Rain in the desert I live in is a rare thing–and increasingly so in the new millennium. Winter after winter has been either cold and dry or, more commonly, warm and dry. The winter rains have been insignificant, if they’ve happened at all.
This year is a return to the old-fashioned Arizona winter, with waves of storms alternating with waves of warm and dry. This past weekend went out of its way to feed our drought-depleted water table, with a rare, multi-day, remarkably wet storm.
Horses being steppe and tundra animals handle cold and snow well. Warm rain, likewise. It’s the rain in the middle that challenges them.
Their winter coats especially are adapted to fluff out and trap heat while repelling snow and light rain. Heavy rain with wind, however…
Enter the horse blanket. The old style was wool or some form of water-repellent canvas. It was heavy, stiff, and didn’t keep the worst of the rain out. Eventually it soaked through. Meanwhile the horse would sweat under it if the temperature was warm, and it would flatten his coat, removing any benefit he might get from his natural protection against cold and wet.
Modern horse-blanket technology is a wonder of engineering, both for design (a blanket that fits and doesn’t slip or roll regardless of what the horse does) and its ability to be both waterproof and breathable. Blankets come in weights according to warmth–i.e, how much fiberfill the blanket has. They also come without fill, as sheets or raincoats, which keep the horse dry while allowing his coat to do its job.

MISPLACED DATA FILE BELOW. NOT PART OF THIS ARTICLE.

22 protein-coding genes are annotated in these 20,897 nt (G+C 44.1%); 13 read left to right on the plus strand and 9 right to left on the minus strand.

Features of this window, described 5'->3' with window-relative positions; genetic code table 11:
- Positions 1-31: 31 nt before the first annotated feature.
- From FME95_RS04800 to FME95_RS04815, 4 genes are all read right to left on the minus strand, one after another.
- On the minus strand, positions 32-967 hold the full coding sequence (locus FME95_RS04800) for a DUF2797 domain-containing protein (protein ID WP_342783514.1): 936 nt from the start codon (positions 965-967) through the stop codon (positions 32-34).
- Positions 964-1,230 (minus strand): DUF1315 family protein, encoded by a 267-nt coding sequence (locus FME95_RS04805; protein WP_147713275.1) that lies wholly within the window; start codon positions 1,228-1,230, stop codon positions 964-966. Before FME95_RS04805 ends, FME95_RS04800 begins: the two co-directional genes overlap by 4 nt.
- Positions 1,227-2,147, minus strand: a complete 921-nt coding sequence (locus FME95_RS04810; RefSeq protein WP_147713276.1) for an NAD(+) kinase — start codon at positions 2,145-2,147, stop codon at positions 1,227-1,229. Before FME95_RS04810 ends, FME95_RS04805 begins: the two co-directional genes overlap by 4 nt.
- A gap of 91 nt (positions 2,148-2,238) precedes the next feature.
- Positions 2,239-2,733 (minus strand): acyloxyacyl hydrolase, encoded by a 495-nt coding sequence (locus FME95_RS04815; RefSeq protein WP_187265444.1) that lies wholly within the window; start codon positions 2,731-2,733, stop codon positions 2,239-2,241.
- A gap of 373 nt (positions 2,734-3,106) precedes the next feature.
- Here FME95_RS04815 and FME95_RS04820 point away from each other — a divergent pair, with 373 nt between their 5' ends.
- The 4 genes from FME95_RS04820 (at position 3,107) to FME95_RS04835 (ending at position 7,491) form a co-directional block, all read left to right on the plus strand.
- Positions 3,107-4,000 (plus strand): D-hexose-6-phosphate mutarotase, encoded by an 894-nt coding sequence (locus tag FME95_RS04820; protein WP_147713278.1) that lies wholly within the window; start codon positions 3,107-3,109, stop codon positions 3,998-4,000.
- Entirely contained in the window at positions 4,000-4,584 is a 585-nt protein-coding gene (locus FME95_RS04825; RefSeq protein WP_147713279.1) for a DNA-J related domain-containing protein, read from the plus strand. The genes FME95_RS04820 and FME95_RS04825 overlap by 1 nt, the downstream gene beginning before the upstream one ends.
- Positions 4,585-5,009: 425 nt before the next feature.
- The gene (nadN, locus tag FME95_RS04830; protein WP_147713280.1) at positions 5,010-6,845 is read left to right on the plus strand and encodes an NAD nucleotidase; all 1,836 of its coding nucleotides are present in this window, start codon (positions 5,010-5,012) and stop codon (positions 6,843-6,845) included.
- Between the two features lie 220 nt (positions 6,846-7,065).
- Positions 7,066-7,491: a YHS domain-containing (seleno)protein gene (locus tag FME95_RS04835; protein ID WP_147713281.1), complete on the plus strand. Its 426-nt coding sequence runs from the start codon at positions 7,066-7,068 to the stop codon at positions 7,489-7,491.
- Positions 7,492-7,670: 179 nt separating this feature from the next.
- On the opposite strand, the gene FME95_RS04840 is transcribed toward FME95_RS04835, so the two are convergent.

This past weekend’s storm was a raincoat storm. Cold enough (nights around 50F) that with wind and heavy rain, a horse would struggle to stay warm, but not so cold that the horses needed extra help as long as their coats stayed dry. With extra hay to add warmth internally (calories = warmth, after all), they were fairly content, all things considered.
Then the storm moved out and we had another rare event for our part of the world: an honest-to-London, near-zero-visibility fog. I had to drive in it, making an airport run at oh god o’clock in the morning. Coming home, I could just see the lane striping alongside the truck.
The horses in their raincoats were still dry, if somewhat bemused.
Now the storm has moved on and the fog has burned off and we’re in another dry-and-warm spell, but I expect we’ll have more rain. And that means something we haven’t had in a few years: spring flowers. Which, in our desert, are glorious.
Though to a horse, of course, the question is, Edible? Nonedible?
Meanwhile, the mud is deep amd luscious, and now they’ve shed their raincoats, they can fully enjoy the experience.